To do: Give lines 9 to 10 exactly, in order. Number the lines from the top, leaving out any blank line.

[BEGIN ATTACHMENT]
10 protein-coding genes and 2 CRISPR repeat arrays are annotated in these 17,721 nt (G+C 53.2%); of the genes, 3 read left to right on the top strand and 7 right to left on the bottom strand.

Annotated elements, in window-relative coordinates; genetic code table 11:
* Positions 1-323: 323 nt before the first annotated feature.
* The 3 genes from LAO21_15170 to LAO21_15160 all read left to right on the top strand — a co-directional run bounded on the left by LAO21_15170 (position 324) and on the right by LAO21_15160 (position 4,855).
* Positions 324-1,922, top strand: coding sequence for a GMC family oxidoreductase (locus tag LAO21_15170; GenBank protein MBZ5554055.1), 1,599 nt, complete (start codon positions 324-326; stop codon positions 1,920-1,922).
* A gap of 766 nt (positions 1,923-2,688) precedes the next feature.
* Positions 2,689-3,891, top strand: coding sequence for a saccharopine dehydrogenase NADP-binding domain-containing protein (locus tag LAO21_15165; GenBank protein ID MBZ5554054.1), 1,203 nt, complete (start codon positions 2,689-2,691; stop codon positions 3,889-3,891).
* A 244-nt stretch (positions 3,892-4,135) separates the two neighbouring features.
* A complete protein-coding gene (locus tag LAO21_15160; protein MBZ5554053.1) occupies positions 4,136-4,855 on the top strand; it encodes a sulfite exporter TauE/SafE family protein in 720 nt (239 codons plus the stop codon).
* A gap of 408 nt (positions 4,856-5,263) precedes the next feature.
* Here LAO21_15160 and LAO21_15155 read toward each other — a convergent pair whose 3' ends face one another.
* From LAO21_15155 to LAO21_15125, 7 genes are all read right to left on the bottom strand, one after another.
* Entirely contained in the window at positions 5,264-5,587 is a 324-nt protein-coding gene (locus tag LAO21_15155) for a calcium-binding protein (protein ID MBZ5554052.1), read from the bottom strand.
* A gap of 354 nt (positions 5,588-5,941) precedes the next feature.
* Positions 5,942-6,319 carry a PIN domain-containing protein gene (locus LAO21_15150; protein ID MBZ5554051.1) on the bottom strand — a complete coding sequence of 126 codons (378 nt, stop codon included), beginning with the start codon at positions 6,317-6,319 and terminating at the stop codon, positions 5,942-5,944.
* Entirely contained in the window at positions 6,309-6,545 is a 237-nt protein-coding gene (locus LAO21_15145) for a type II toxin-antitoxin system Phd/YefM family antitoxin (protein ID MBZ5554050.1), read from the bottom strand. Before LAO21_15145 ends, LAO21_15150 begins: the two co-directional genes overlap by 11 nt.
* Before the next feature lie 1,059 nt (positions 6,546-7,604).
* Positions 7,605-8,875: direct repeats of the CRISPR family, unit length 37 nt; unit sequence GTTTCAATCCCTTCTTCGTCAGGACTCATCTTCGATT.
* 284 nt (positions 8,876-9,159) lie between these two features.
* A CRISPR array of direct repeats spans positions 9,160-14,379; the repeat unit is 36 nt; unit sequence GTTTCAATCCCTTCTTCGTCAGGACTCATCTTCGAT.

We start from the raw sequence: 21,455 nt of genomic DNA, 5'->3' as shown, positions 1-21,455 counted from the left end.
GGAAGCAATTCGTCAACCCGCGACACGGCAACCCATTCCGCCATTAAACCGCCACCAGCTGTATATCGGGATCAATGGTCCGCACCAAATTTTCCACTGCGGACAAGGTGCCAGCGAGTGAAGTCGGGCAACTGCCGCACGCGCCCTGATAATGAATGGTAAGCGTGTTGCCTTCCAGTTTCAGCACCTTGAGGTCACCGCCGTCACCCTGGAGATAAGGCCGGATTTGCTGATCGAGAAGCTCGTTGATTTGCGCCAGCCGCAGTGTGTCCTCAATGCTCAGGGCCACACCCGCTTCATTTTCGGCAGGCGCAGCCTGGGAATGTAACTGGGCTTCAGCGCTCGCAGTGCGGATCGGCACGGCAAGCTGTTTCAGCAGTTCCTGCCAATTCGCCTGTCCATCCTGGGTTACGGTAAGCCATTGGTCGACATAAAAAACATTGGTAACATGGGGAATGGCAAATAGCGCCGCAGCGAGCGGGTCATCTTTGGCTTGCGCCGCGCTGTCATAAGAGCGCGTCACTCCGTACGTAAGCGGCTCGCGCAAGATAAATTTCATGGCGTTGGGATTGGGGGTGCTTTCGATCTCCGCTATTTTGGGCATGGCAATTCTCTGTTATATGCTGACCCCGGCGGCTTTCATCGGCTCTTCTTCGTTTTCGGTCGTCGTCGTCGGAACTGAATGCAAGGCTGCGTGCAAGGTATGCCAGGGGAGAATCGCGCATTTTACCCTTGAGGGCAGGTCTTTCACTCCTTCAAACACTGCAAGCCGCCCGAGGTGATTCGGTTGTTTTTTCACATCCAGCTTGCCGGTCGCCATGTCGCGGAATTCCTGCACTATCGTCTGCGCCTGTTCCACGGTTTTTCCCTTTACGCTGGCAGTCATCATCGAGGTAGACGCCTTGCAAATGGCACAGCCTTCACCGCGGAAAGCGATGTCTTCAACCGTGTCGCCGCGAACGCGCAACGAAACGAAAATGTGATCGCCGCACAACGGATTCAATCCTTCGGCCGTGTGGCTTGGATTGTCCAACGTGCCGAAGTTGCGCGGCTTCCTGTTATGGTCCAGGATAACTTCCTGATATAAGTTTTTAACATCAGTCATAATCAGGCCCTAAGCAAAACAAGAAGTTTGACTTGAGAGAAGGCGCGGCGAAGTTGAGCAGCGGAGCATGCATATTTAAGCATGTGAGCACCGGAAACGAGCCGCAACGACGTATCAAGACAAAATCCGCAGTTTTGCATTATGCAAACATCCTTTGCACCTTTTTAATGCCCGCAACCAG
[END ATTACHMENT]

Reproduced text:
* A complete protein-coding gene (locus tag LAO21_15160; protein MBZ5554053.1) occupies positions 4,136-4,855 on the top strand; it encodes a sulfite exporter TauE/SafE family protein in 720 nt (239 codons plus the stop codon).
* A gap of 408 nt (positions 4,856-5,263) precedes the next feature.